Gunung Kawi - Ubud

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Moss overgrown stone tombs Gunung Kawi.

The royal tombs of Gunung Kawi are among the most impressive and important sights of Bali and are not far from Ubud. For us it was after the Goa Gajah the second stop on our scooter tour through the area. At the entrance, we first parked our scooter and then strolled through the various souvenir stores before heading to the actual sight.

The gravesites are open from 8 am to 5 pm and you have to pay 15.000 IDR (~ 1 $) per person. Here you are again provided with a sarong if you are not dressed appropriately! In most temples, long pants, a skirt or a sarong must be worn! Also, everyone here is clothed with a temple scarf, a long cloth that is tied around the hips. From the entrance, about 300 steps lead down to the ancient rock shrines. The path is lined with stalls and so you can not help but examine one or the other piece of jewelry.

At the bottom, the path branches off, and on the right, the path leads over a bridge to the main group of royal tombs, which were only discovered in 1920. According to history, the five Meru-shaped monoliths were once scratched out of the rock by the giant Kebo Iwo with his nails. But in fact, the tombs date back to the 11th century and were built by King Anak to honor his family. However, since no mortal remains have been found in the tombs, they are memorials rather than tombs.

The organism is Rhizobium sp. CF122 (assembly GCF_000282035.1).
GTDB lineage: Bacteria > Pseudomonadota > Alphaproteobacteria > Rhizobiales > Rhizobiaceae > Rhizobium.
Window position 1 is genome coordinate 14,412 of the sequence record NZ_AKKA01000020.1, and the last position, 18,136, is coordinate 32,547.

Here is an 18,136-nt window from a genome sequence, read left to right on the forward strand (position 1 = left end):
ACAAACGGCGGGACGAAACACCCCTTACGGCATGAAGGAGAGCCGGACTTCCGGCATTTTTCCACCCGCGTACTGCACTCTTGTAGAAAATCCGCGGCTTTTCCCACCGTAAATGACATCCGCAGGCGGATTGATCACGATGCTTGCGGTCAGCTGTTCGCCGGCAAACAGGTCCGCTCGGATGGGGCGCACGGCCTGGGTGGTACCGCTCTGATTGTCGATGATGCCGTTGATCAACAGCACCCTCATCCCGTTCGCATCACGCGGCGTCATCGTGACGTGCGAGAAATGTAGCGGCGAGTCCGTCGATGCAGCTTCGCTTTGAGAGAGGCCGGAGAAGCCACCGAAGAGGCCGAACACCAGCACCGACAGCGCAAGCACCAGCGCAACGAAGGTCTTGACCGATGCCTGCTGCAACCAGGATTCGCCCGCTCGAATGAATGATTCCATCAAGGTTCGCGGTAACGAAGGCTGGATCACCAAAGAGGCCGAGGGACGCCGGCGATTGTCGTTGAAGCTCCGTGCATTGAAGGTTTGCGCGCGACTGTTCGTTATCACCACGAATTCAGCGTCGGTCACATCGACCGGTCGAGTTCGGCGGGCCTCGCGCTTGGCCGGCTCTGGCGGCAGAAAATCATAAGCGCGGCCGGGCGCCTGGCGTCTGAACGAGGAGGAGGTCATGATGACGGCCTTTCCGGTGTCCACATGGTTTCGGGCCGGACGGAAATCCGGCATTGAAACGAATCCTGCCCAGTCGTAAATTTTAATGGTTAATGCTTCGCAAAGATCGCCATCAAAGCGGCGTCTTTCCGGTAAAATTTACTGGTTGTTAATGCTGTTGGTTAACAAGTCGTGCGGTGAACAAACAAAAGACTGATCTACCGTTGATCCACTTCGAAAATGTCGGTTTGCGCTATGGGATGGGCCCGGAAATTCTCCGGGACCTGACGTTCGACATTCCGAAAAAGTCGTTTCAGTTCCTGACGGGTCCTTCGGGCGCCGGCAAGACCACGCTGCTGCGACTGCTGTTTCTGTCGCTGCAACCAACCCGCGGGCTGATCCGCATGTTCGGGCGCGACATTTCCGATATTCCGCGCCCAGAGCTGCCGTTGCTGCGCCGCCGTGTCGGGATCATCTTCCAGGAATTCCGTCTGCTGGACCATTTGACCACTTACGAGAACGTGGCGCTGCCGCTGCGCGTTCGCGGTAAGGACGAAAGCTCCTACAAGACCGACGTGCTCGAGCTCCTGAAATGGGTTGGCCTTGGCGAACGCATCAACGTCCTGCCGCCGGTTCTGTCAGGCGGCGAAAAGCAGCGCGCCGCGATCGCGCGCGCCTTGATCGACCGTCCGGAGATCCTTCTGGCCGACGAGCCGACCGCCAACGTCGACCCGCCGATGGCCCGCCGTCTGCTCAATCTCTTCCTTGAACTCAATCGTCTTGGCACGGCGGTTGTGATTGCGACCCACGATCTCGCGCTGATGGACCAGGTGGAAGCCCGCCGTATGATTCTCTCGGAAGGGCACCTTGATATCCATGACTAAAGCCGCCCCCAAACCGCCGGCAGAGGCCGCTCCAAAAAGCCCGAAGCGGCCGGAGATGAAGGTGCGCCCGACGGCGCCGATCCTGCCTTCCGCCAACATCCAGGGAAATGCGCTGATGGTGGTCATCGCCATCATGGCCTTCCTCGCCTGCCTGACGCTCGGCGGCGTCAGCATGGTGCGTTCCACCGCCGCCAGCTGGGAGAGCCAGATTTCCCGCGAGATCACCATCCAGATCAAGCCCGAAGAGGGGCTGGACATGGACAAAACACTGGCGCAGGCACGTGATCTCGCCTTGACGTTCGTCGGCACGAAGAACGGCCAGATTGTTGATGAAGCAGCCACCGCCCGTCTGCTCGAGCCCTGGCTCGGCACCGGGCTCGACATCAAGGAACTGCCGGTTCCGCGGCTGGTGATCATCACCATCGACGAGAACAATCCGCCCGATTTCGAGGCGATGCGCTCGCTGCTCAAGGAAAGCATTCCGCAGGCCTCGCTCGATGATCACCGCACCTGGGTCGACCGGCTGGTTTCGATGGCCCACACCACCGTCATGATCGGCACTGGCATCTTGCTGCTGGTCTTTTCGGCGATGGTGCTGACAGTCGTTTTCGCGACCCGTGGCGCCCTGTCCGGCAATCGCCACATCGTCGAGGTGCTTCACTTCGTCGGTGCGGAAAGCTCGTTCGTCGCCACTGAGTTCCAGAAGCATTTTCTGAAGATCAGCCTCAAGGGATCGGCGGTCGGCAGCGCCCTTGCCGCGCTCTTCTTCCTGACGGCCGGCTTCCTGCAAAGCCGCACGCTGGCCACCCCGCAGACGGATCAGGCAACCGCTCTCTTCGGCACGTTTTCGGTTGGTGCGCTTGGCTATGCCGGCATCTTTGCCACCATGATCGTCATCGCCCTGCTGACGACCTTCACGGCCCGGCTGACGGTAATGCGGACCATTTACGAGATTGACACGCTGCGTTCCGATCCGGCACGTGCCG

Royal tombs of Gunung Kawi in the morning.

Next to the rock shrines is an old monk's hermitage with narrow passages and chambers carved into the rock. The dwelling, dating from the 9th century, is considered a testimony to Balinese early history and may only be entered barefoot! On the other side of the river there are four more tombs. These are said to be dedicated to less important queens, but the inscriptions are hardly legible and thus no concrete conclusions can be drawn.

Man admires monk hermitage at Gunung Kawi

After about an hour we had seen everything, we enjoyed the cool air on a bench near the tombs, and then made our way back up the 300 steps. Arrived at the top we could tick off this sight and dedicate ourselves to the Pura Tirta Empul!

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